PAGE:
Merkel Anxious That U.K.’s Mutated Virus Will Hit Germany Hard
(Bloomberg) -- Chancellor Angela Merkel warned that Germany may need to prolong its coronavirus lockdown until Easter due to risks posed by a fast-spreading variant from the U.K.
Europe’s largest economy has already seen its outbreak intensify in recent days, despite tightening restrictions on movement and contact. Now authorities are looking with concern toward Ireland, where the new strain has contributed to one of the world’s worst contagion rates.
During a video call on Tuesday, Merkel said harsh curbs might have to remain in place for the next eight to 10 weeks to combat the mutation, according to a person on the call who asked not to be identified. Other officials quickly echoed her concerns, and a strategy meeting could be called before the next planned gathering on Jan. 25.
“If this virus really hits harder, then the lockdown measures will have to be sharpened,” Ralph Brinkhaus, the head of Merkel’s parliamentary caucus, told reporters in Berlin. “Nobody can say right now if that will take eight or ten weeks” of stringent curbs, he said, adding that the rising number of fatalities in care homes is “really tragic” and “incredibly sad.”
Since the variant was first detected in southeast England in mid-December, infections have surged and British hospitals have been swamped with Covid-19 patients. The strain, which could be over 50% more transmissible, has been detected in Germany, but the extent of its spread remains murky.
Because Germany’s labs don’t regularly examine the structure of the virus, it’s unclear how widespread the variant may already be in the country. To counter this, Merkel’s government is looking to make funds available for labs and require them to share data with the country’s RKI public health institute.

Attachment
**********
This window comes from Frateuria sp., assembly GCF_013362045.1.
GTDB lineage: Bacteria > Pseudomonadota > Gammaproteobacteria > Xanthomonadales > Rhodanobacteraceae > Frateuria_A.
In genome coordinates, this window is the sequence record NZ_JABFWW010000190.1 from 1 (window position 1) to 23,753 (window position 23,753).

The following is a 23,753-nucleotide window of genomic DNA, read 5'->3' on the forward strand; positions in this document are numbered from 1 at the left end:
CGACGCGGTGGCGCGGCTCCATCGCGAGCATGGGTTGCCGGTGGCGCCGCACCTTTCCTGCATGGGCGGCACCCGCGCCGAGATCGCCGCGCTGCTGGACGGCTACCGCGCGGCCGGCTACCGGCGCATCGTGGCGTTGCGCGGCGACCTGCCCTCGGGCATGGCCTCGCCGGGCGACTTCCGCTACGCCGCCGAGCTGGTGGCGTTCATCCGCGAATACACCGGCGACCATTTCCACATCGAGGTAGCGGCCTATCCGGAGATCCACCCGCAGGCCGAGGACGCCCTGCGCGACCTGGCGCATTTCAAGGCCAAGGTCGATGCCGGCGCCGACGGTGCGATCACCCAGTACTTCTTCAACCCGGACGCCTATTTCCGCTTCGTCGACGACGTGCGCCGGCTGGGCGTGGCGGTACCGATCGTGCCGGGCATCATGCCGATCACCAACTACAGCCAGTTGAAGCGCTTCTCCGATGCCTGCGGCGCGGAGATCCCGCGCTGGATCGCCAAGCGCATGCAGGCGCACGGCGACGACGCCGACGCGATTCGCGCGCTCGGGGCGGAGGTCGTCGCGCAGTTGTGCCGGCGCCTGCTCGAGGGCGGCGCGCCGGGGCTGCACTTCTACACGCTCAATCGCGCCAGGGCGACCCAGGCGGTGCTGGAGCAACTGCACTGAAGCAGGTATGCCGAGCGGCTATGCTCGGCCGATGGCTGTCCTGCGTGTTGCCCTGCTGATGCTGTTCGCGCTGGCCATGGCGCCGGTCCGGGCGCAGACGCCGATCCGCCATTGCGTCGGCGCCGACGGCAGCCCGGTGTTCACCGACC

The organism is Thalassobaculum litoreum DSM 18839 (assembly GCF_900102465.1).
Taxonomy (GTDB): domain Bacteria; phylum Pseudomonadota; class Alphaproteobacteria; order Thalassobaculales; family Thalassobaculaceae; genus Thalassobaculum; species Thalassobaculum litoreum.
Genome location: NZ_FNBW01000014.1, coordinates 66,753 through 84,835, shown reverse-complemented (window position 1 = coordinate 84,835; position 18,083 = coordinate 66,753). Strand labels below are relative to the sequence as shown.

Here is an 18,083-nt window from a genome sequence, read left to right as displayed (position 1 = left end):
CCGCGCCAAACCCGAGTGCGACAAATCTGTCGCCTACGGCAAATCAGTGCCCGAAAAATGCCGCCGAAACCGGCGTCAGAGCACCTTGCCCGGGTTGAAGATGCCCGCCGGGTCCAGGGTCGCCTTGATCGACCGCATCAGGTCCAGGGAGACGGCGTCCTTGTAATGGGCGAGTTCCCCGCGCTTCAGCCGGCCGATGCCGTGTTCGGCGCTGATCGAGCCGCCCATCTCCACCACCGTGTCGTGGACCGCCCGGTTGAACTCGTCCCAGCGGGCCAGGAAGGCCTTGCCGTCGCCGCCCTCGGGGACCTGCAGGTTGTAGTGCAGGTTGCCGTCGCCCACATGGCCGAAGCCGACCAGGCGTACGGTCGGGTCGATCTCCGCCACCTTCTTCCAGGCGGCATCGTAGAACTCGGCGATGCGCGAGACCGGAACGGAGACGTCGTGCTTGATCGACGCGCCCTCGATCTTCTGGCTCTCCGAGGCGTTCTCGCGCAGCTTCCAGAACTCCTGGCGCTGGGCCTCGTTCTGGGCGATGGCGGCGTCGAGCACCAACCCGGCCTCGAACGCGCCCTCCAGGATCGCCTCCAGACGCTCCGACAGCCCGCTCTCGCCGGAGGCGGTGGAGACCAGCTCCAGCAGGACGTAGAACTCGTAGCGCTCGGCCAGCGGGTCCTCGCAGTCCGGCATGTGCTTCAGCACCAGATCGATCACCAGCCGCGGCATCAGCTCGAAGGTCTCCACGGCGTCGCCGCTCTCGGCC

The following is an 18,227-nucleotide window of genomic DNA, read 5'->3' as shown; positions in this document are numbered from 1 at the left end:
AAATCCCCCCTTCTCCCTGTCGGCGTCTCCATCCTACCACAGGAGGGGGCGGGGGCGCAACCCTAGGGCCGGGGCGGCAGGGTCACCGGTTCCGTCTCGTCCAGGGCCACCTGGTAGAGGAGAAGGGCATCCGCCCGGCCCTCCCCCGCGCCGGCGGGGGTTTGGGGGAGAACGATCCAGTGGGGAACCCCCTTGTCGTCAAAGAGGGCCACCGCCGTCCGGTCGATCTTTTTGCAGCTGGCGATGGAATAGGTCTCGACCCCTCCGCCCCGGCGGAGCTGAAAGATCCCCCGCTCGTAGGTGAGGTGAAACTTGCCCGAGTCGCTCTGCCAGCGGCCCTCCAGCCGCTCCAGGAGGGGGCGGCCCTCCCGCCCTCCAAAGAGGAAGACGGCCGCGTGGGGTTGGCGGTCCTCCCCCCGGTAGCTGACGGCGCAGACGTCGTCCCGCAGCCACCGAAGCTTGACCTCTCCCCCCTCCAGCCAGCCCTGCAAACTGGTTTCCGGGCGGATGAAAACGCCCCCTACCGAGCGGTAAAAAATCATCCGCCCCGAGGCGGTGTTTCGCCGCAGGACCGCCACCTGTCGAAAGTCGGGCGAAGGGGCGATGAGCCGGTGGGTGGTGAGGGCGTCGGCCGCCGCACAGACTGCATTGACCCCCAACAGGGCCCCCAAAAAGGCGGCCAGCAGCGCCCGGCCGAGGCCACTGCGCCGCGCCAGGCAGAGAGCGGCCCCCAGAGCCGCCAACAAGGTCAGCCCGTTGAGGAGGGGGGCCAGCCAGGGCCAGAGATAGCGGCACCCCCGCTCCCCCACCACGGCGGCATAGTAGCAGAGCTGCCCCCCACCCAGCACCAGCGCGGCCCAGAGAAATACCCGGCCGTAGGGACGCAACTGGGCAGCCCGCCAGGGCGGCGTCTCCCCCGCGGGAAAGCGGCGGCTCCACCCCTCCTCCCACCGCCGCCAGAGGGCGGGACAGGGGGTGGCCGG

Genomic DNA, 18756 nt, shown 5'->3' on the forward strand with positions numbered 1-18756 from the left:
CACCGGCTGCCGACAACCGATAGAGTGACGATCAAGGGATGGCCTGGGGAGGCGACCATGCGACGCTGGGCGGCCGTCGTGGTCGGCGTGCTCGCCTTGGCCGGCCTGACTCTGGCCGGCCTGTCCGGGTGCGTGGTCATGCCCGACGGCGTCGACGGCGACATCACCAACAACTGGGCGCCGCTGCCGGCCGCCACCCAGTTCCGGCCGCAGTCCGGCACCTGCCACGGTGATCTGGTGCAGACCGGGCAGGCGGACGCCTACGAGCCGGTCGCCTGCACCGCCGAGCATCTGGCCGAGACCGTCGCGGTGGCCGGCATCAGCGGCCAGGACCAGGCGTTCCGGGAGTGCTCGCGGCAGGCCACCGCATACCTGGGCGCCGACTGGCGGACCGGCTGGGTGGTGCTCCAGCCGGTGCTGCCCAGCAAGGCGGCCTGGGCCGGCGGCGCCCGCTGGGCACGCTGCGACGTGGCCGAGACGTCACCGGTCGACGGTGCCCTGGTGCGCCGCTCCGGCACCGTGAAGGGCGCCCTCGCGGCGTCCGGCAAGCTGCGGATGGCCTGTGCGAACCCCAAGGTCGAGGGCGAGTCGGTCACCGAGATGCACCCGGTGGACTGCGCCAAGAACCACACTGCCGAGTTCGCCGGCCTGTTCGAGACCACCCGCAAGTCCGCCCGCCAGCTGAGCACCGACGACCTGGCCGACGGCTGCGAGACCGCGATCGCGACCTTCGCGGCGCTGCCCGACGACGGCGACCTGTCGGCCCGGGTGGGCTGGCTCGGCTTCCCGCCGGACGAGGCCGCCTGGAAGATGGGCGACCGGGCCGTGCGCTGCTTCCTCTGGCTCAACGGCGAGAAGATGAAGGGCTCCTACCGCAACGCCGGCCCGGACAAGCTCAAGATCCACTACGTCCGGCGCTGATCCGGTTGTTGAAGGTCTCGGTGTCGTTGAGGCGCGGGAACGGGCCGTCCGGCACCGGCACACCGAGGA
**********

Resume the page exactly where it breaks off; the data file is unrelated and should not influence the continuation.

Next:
Health Minister Jens Spahn wants to prevent more dangerous strains from entering Germany by tightening restrictions for people traveling from affected countries, Der Spiegel magazine reported Monday.
There have already been worrying signs. After a dip over the holidays, Germany’s contagion rate has jumped and was at 165 cases per 100,000 people on Tuesday, more than triple the level the government has determined to be manageable without wide-ranging contact restrictions.
Germany has closed schools, gyms and non-essential stores for weeks. Earlier this month, it tightened limits on private gatherings and imposed a 15-kilometer (9.3-mile) travel restriction on people in areas with more than 200 cases per 100,000 people.
The opposition Green party called for restrictions beyond the current lockdown, including obliging people to work from home where feasible and requiring seat reservations on commuter trains. Current measures are set to run until at least the end of the month.
The more aggressive mutations create an “extremely serious” situation that “could put all efforts of recent weeks at risk,” said Markus Soeder, the premier of Bavaria, adding that Germany needs to do more to tap its technological and industrial base to fight the pandemic.
“We’re a pharmaceuticals country,” he said. “We have the most production sites for machinery and pharmaceutical. In such an emergency situation, it should be possible to join capacities and produce more vaccines.”
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Germany and its European partners began rolling out a vaccine at the end of December, but progress has been slow and officials have said it will take months for the shots to have a tangible impact.
Misinformation is undermining Germany’s campaign, including discouraging workers in old age and nursing homes from getting the shot, said Soeder, a contender to succeed Merkel as chancellor.
The government should consider making vaccinations obligatory for people coming into close contact with vulnerable individuals, he said, adding that Germany already requires inoculations for the measles, which is far less dangerous than the coronavirus.
“It’s surprising,” Soeder said. “It has to do with this incredible fake news that spooks around on the web.”
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